- LH-RH agonist: This type of drug can prevent the ovaries from making estrogen. The estrogen level falls slowly. Examples are leuprolide and goserelin. This type of drug may be given by injection under the skin in the stomach area. Side effects include hot flashes, headaches, weight gain, thinning bones, and bone pain. This is sometimes called chemical menopause. This enables the patient to take hormone inhibitor drugs more commonly given to post-menopausal women.
- Surgery to remove your ovaries: Until you go through menopause, your ovaries are your body’s main source of estrogen. When the surgeon removes your ovaries, this source of estrogen is also removed. (A woman who has gone through menopause wouldn’t benefit from this kind of surgery because her ovaries produce little to no estrogen.) When the ovaries are removed, menopause occurs right away. This is known as surgical menopause and can enable the patient to take hormone inhibitor drugs. The side effects are often more severe than those caused by natural menopause but taper off with time. Your oncology team can suggest ways to cope with these side effects.
It is important to note that if a patient receives LH-RH agonist treatment or has her ovaries surgically removed, she will likely be placed on an aromatase inhibitor instead of Tamoxifen, but both remain options.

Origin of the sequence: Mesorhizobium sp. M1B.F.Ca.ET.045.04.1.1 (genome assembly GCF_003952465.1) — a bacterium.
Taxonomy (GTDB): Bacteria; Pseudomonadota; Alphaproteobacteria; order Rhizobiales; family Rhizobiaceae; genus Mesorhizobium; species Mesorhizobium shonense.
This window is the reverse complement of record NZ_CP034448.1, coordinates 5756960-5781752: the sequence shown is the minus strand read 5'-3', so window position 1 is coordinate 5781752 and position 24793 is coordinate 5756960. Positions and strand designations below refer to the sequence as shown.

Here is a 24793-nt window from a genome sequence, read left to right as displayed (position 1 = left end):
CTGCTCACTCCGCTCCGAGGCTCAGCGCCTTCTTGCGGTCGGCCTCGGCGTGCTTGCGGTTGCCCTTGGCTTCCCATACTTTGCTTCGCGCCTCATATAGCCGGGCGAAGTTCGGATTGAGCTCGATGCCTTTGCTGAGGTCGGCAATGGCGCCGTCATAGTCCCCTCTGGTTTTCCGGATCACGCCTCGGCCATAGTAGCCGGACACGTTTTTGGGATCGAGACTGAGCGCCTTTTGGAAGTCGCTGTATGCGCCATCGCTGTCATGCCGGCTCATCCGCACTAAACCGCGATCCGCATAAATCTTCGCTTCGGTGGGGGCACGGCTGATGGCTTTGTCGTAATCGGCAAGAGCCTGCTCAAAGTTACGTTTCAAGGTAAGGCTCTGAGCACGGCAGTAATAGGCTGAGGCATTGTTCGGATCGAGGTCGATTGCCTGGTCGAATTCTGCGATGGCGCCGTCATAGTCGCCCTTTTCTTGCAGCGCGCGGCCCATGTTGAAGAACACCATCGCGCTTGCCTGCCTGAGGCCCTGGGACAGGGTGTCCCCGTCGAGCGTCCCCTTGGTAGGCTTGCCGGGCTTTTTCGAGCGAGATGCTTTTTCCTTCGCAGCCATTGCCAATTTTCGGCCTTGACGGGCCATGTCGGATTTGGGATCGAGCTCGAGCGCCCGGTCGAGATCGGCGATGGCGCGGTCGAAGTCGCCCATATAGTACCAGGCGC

Options After Menopause
If you have gone through menopause, the options include:
- Aromatase inhibitor: This type of drug prevents the body from making a form of estrogen (estradiol). Examples are anastrazole, exemestane, and letrozole. Common side effects include hot flashes, nausea, vomiting, and painful bones or joints. Serious side effects include thinning bones and an increase in cholesterol. This is also a pill taken daily.
- Tamoxifen: Hormone therapy is given for at least 5 years. Women who have gone through menopause receive tamoxifen for 2 to 5 years. If tamoxifen is given for less than 5 years, then an aromatase inhibitor often is given to complete the 5 years. Some women have hormone therapy for more than 5 years.
More research is underway to determine if there is a benefit in taking hormonal therapy for longer than 5 years. Some research studies have demonstrated that there may be benefits in switching from one hormonal therapy agent to another during the 5 year period. Your oncologist will discuss with you the most appropriate hormonal therapy regimen based on your breast cancer pathology and age. It is very important to take these pills every day as without adhering to the daily schedule and dosage as planned, you may not reap the benefit of these drugs. Overall, hormonal therapy can reduce risk of recurrence by 50%.
These drugs can be expensive. If you need financial help in paying for these medications contact the medical oncology nurse practitioner or social worker to receive assistance how to get the prescription at a discount.
Based on the side effects listed above, sexual dysfunction can occur. If you are experiencing a drop in libido, vaginal dryness resulting in pain during intercourse, make your oncologist aware as there may be some options for decreasing these side effects.